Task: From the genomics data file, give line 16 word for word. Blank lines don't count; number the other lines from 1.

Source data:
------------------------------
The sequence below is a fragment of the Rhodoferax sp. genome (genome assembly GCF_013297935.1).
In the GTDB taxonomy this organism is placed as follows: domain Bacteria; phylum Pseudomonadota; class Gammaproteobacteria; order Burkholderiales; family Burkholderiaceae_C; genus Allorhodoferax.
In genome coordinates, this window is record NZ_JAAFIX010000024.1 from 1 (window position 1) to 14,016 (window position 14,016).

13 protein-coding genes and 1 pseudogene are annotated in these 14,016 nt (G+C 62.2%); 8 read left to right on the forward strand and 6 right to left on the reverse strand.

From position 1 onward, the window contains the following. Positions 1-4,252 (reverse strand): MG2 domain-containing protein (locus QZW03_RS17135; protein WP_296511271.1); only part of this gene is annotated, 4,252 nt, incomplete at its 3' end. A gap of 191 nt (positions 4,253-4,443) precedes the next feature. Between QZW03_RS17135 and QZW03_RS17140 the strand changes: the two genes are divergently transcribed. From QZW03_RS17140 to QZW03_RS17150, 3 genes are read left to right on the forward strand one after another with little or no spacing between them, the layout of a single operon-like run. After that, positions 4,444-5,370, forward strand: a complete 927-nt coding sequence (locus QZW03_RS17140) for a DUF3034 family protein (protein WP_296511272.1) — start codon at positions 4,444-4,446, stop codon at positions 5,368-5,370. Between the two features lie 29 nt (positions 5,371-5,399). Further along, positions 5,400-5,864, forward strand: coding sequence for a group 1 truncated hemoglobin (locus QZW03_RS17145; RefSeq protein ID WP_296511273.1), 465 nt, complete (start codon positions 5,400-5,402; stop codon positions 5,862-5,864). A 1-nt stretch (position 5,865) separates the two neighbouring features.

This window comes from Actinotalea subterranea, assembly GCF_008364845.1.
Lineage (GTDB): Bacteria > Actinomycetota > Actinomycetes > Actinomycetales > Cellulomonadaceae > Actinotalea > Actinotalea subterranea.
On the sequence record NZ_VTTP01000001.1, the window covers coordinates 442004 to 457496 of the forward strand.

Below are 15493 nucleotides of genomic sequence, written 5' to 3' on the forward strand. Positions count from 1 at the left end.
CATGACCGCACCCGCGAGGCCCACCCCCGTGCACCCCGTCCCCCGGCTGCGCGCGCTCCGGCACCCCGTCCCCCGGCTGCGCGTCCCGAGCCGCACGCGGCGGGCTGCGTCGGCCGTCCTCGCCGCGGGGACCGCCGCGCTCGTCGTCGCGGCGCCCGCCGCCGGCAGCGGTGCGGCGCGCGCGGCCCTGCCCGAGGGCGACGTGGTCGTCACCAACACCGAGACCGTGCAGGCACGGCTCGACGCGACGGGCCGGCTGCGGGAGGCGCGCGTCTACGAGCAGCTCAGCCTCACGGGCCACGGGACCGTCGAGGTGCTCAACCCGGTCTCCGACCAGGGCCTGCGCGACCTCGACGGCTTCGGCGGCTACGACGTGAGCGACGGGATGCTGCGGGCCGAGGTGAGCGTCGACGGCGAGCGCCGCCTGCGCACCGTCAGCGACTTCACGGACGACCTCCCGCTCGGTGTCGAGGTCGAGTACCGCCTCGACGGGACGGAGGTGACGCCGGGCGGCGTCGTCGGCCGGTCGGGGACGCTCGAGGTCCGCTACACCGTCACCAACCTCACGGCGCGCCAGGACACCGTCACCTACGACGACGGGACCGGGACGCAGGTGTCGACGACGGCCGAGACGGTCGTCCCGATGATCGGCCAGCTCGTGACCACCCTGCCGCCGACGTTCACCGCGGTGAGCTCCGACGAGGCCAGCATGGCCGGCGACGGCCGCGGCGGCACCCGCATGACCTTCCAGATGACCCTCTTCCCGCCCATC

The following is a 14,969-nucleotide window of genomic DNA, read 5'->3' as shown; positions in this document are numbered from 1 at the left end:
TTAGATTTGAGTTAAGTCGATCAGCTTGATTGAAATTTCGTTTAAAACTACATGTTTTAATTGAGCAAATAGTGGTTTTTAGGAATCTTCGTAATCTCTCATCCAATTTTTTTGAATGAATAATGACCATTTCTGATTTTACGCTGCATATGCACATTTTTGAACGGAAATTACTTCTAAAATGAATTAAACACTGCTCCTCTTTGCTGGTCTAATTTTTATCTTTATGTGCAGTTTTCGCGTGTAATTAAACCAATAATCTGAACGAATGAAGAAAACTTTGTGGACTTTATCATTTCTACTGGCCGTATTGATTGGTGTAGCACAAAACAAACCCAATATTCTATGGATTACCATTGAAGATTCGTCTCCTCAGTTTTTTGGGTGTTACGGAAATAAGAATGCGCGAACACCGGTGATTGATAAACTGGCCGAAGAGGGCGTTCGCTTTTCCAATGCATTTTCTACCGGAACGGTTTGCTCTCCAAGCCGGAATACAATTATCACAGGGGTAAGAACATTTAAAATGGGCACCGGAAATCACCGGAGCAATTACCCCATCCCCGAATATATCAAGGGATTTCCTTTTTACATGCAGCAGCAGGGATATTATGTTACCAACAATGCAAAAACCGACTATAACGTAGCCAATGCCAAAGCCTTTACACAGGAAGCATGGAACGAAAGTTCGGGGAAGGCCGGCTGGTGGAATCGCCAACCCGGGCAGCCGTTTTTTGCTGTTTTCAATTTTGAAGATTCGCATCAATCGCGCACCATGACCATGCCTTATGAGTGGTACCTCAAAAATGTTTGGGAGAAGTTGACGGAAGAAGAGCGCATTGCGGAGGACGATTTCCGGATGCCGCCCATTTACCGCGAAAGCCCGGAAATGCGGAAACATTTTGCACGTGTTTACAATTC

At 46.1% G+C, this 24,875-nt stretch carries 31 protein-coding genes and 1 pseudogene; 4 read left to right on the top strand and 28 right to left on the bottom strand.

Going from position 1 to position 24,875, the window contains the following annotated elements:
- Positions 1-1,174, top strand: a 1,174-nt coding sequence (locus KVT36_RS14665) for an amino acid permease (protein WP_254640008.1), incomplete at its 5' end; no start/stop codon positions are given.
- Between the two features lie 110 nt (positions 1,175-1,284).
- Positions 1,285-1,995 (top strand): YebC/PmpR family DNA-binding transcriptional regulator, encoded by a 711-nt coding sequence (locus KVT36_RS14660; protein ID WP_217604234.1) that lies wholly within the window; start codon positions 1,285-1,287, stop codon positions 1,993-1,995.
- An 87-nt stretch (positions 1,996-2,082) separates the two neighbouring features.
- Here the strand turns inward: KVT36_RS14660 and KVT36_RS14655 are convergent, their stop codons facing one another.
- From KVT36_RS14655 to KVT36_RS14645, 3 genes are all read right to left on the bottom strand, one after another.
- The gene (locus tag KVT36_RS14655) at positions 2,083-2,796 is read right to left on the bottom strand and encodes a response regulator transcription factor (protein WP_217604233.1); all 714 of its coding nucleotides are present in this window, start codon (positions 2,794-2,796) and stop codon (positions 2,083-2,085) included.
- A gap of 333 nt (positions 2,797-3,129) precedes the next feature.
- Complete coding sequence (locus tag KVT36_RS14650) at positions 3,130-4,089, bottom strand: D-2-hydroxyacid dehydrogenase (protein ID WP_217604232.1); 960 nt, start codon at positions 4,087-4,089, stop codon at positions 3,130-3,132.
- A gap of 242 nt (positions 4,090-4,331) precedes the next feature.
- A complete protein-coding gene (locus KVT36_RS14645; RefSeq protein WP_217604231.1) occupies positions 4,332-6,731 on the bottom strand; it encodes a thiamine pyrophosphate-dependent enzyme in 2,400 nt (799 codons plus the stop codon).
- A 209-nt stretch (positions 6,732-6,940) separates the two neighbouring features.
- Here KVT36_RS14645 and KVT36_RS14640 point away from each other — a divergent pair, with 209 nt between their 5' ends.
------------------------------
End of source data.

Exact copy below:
- Between the two features lie 110 nt (positions 1,175-1,284).